4.3 Stars Out Of 5
4.3 out of 5
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(0)
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Quality:
4 out Of 5
(4 out of 5)
Value:
4 out Of 5
(4 out of 5)
Meets Expectations:
3.6 out Of 5
(3.6 out of 5)
80%
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Displaying items 1-5 of 7
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  1. Thomas R. Wyatt
    5 Stars Out Of 5
    December 29, 2005
    Thomas R. Wyatt
    Astonishing for its depth, everything is covered here. This is the most in depth look at the resurrection in print and reinforces in so many ways the Scriptural accounts.
  2. Thomas Olson
    5 Stars Out Of 5
    July 1, 2008
    Thomas Olson
    Bishop Wright at his best. Prepare to re-read portions to fully understand. This is a must for serious Bible students!
  3. Zachary
    Pittsburgh
    Age: 35-44
    Gender: Male
    5 Stars Out Of 5
    Outstanding book!
    July 23, 2017
    Zachary
    Pittsburgh
    Age: 35-44
    Gender: Male
    Quality: 5
    Value: 5
    Meets Expectations: 5
    The reviewer David gave this book 1 star! That is outrageous. It's obvious he did not even read the book and is some atheist with an axe to grind. And someone is marking positive reviews as "No". No doubt this book was posted on some atheist blog and they came here without even reading the book to cause trouble and make the book look bad. NT Wright has done a masterful and very balanced (contrary to David's assertion) treatment of Christ's resurrection. This book is long, but it's well worth the time invested!
  4. Sidney
    5 Stars Out Of 5
    A scholarly work worth having
    October 18, 2019
    Sidney
    Quality: 5
    Value: 5
    Meets Expectations: 5
    N. T. Wright, a theologian, Bishop of the Anglican church, and university professor wrote what he intended to be a two-part book on the life of Jesus and how Christianity developed from his life and death. His study on the resurrection was planned as a chapter but ended up being an 800-page book in its own right (a third volume) because he went down the rabbit trail of research. Because N. T. Wright is a scholar and a Christian believer, he examined each of the common hypotheses that water down the history including tales about the Jews, Paul, beliefs of the first generation Christians, Christianity being based in late mythology and legend, Jesus's resurrection appearances being anything but literal and real, and explanations of what happened to Jesus's body to account for the empty tomb. His analysis and investigation included the extant manuscripts from pre-New Testament writing regarding the topic of resurrection through the gospel accounts, Paul's writings, then first and second century Christian and non-Christian writers. His thoroughness provides us with copious well-examined evidences of what the people in those times actually believed and his conclusion as to what really happened to the historical figure of Jesus.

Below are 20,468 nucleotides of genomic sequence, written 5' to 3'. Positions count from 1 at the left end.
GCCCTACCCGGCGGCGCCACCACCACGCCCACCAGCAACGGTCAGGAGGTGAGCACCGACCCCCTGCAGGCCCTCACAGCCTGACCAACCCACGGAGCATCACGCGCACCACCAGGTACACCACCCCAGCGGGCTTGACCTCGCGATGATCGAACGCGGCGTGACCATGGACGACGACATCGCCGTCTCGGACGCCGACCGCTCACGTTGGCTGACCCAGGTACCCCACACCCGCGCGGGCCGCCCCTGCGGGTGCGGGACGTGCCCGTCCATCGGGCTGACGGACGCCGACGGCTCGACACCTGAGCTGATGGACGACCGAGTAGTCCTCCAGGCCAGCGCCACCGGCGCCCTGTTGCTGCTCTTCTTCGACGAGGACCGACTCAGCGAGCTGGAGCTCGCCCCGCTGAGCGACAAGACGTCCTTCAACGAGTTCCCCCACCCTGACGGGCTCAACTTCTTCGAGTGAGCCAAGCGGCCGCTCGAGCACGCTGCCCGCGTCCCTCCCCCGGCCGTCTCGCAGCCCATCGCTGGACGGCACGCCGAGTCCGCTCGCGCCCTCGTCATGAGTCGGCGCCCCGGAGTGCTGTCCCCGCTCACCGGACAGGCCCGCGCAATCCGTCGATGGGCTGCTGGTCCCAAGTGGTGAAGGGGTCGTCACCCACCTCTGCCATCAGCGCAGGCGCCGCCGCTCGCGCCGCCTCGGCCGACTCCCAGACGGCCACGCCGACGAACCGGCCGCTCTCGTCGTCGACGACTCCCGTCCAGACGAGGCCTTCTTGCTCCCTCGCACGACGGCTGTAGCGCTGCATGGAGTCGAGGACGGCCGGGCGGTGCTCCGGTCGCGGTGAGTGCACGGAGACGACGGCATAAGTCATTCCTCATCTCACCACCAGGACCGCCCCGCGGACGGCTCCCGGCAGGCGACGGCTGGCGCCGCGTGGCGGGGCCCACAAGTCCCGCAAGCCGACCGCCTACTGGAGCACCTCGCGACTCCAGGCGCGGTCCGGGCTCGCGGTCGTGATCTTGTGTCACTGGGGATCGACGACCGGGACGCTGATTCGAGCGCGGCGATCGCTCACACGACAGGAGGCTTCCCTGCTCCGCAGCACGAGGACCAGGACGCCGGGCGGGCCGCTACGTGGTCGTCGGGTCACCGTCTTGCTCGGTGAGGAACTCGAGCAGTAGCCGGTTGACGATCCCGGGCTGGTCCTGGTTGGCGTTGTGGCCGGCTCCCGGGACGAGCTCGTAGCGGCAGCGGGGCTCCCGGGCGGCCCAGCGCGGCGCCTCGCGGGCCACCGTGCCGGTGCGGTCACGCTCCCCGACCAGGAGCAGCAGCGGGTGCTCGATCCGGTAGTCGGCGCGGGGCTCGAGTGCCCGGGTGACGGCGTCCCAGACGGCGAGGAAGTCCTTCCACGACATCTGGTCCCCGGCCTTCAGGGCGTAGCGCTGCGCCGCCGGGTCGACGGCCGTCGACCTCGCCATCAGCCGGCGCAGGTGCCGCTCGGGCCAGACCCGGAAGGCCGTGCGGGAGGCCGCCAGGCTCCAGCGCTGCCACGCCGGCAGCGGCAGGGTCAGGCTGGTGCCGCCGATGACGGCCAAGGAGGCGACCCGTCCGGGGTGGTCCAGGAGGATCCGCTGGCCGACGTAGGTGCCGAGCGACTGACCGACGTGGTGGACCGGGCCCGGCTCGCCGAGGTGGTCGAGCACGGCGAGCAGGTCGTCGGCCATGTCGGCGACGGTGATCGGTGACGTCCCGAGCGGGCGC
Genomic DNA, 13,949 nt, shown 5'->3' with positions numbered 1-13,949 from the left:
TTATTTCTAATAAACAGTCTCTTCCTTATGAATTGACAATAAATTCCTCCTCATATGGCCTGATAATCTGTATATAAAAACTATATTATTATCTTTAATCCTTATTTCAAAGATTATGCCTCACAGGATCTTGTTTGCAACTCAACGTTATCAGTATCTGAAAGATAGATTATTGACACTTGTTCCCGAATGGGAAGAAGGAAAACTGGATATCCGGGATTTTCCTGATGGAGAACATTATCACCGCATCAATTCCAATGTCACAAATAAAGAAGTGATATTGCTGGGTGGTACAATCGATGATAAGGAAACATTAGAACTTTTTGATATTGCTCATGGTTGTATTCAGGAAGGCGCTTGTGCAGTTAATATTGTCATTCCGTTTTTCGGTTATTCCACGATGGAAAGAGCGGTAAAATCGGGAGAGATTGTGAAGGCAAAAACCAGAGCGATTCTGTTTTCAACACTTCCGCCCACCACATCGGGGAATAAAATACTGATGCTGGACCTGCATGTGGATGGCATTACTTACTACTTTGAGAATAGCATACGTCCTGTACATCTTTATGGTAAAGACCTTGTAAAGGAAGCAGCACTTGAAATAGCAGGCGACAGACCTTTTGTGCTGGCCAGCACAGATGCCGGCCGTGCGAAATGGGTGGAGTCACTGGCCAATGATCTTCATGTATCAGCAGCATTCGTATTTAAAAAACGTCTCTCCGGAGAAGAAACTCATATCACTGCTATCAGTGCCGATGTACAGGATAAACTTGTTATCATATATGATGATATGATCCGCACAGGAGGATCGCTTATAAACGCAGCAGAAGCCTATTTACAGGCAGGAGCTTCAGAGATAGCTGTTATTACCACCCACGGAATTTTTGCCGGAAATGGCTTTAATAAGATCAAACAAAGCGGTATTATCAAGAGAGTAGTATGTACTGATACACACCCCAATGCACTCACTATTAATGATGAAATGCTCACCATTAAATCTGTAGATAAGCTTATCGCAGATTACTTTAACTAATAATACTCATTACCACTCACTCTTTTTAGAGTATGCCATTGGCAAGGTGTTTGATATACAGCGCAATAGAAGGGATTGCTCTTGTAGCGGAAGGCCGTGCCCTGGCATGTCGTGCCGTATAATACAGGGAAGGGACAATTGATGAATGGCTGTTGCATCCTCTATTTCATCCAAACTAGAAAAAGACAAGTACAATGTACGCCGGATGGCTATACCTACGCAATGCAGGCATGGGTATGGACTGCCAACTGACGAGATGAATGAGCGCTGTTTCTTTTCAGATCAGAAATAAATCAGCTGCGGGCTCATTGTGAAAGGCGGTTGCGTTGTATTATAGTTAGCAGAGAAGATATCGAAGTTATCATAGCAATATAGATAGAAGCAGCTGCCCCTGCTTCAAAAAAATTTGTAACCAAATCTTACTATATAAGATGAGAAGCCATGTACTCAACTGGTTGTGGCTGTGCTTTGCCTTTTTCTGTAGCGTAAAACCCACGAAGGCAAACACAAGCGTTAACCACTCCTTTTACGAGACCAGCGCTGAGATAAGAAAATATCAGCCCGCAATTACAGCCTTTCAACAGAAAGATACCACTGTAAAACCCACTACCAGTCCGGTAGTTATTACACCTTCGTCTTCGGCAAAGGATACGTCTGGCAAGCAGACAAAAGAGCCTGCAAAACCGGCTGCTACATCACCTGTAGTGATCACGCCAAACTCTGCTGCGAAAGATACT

The book is a fascinating read, but long! And detailed. Occasionally he bogs down in esoterica and jargon given that he is a theologian and professor and isn't really writing to a casual lay audience, but overall it is readable. In Part I, Wright wades through extant sources to discern what ancient people believed about death, afterlife, and resurrection. In Parts II and III he covers Biblical writings about resurrection, what happened to Jesus and what people believed about it, then in Parts IV and V he puts it all together by looking at Easter through the points of view of the authors of each of the four Gospel accounts and Paul's conversion after seeing the risen Jesus. Finally, after all this scholarship, he concludes that the two facts of the empty tomb and the multiple appearances of the resurrected Jesus are irrefutable and that this combined evidence is enough to believe that Jesus actually did rise from the dead in a physical resurrected body that is slightly different from our earthly ones.